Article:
But I know of many successful long-term investors who put capital to work with wonderful companies and let those investments compound for them over long periods of time.

Take your pick: Warren Buffett, Peter Lynch, Benjamin Graham, Walter Schloss.

Now, that doesn’t mean long-term investing involves never selling stocks.

But it does mean that you should generally plan to hold your investments for long periods of time, letting the supreme powers of compounding and time work to your benefit.

The investment strategy that I personally chose to build my wealth and income – which brought about financial independence in my early 30s – is dividend growth investing.

Dividend growth investing encapsulates the ideas I just espoused on.

This investment strategy simply involves buying wonderful businesses that routinely pay out increasing dividends to shareholders, dividends which themselves are just a portion of the growing profit the business is generating.

After all, it doesn’t make much sense to invest in a company that isn’t generating increasing profit.

And as a shareholder – a part-owner of a publicly traded company – you deserve your rightful share of that growing profit.

Growing dividend payments are, in my view, the “proof in the pudding”.

Don’t tell me about growing profit. Show me.

So it’s a very intuitive investment strategy. It simply makes sense at a high level.

And many of the highest-quality dividend growth stocks out there are blue-chip stocks that have been busy building wealth and passive income for investors for decades.

Think names like Johnson & Johnson (JNJ), Exxon Mobil Corporation (XOM), and PepsiCo, Inc. (PEP).

You can find more than 800 US-listed dividend growth stocks via David Fish’s Dividend Champions, Contenders, and Challengers list, which lists US stocks that have paid out increasing dividends for at least the last five consecutive years.

This growing dividend income could fund your early retirement.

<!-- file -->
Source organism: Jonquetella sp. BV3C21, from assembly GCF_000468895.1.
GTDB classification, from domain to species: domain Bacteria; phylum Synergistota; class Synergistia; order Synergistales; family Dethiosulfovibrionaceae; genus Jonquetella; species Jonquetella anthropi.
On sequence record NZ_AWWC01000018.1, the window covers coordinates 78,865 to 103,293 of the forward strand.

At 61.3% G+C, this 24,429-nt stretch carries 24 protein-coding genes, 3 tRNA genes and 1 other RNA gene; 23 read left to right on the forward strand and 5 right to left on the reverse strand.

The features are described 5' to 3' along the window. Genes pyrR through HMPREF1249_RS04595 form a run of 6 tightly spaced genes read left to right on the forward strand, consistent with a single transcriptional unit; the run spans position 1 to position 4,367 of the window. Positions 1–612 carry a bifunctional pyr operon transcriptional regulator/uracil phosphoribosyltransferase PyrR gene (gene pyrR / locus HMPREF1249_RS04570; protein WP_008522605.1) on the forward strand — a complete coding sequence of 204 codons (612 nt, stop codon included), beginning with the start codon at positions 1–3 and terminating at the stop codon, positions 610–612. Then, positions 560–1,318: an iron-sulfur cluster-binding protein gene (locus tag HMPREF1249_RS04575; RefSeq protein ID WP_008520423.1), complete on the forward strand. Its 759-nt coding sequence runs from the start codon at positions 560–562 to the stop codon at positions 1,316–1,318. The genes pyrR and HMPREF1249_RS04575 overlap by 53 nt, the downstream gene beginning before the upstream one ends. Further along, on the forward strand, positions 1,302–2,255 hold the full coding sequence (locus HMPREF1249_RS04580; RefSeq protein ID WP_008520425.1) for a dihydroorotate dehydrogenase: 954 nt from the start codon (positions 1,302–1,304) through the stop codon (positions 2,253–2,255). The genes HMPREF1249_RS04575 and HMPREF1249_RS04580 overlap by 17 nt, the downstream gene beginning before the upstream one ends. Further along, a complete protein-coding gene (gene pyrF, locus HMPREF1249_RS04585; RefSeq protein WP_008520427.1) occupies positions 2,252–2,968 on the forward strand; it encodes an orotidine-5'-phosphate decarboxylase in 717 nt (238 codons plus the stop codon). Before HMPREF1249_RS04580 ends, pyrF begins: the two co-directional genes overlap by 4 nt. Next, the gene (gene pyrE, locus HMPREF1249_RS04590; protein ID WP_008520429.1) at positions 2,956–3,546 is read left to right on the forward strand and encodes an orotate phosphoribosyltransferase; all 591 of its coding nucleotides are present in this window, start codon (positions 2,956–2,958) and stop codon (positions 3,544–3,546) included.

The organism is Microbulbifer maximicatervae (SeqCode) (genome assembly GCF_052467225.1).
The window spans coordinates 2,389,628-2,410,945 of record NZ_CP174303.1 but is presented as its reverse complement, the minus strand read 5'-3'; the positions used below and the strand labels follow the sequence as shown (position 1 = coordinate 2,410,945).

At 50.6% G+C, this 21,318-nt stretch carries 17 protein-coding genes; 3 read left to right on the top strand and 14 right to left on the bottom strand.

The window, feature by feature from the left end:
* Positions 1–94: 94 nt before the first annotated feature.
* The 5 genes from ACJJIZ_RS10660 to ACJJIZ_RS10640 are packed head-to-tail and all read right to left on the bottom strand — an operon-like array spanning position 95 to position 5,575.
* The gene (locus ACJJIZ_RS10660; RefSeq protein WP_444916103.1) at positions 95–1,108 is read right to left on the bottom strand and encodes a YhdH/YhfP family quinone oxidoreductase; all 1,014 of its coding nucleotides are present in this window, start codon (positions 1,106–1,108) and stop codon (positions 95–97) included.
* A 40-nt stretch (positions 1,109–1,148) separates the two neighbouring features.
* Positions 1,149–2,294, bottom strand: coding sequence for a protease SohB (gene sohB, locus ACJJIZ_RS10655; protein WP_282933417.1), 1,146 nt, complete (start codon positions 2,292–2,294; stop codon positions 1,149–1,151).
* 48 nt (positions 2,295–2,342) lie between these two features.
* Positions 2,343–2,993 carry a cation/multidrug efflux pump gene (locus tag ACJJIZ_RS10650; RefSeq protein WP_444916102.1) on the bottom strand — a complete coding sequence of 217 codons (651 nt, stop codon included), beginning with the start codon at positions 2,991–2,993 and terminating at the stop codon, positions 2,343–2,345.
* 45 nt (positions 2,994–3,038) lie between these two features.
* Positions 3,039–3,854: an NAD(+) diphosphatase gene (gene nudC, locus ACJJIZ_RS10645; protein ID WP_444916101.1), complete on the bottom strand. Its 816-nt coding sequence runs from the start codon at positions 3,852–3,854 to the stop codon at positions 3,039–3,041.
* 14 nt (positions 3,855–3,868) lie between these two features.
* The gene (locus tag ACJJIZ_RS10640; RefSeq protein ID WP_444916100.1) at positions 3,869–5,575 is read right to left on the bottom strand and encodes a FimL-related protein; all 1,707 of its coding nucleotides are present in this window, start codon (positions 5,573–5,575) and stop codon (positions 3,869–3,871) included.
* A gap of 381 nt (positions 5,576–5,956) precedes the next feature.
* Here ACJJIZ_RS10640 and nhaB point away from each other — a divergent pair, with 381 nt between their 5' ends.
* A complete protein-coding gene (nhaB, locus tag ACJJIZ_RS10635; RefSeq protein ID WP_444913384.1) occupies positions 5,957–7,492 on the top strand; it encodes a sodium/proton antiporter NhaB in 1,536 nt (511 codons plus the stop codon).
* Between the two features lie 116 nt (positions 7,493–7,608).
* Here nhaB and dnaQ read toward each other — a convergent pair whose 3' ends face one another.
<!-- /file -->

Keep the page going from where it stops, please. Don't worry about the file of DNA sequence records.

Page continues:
Just for perspective, my portfolio generates five-figure dividend income on my behalf, and I don’t have to lift a single finger to earn it.

That’s because companies like Pepsi are out there selling products to billions of people all over the world. And I earn a very small slice of all that profit. It’s a very sweet arrangement!

Dividend growth investing isn’t just intuitive and tangibly rewarding, it’s also fairly easy to learn.

For example, fellow contributor Dave Van Knapp put together a series of “lessons” on dividend growth investing that demystifies the entire investment strategy from start to finish.

Once you’re investing money on an ongoing basis, I also provide actionable and valuable long-term dividend growth stock investment ideas every Sunday, as part of my undervalued dividend growth stock of the week series.

I think you’ll find that, in the end, “early retirement” might not even be the goal you’ll end up shooting for.

I could just live off of my passive income and watch TV all day.

But once you’re free to do what you want to do, rather than what you have to do, you’ll see that a whole world of opportunities open up. As such, you’ll probably go on to make more money than you ever thought possible, as real passion often is rewarded.

However, that new world will only open up once you’re truly ready to see it, Hakeem. And that vision requires being flexible and free enough to take on those new opportunities.

That means you need to start saving and investing today.

I wish you luck and success.

Jason Fieber

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Disclaimer: Jason Fieber is not a licensed financial advisor, tax professional, or stock broker. Please consult with a licensed investment professional before investing any of your money. If your money is not FDIC insured, it may decline in value. To protect the privacy of our readers, any names published in this article are under aliases. In addition, text may be edited, omitted or paraphrased for grammar or length.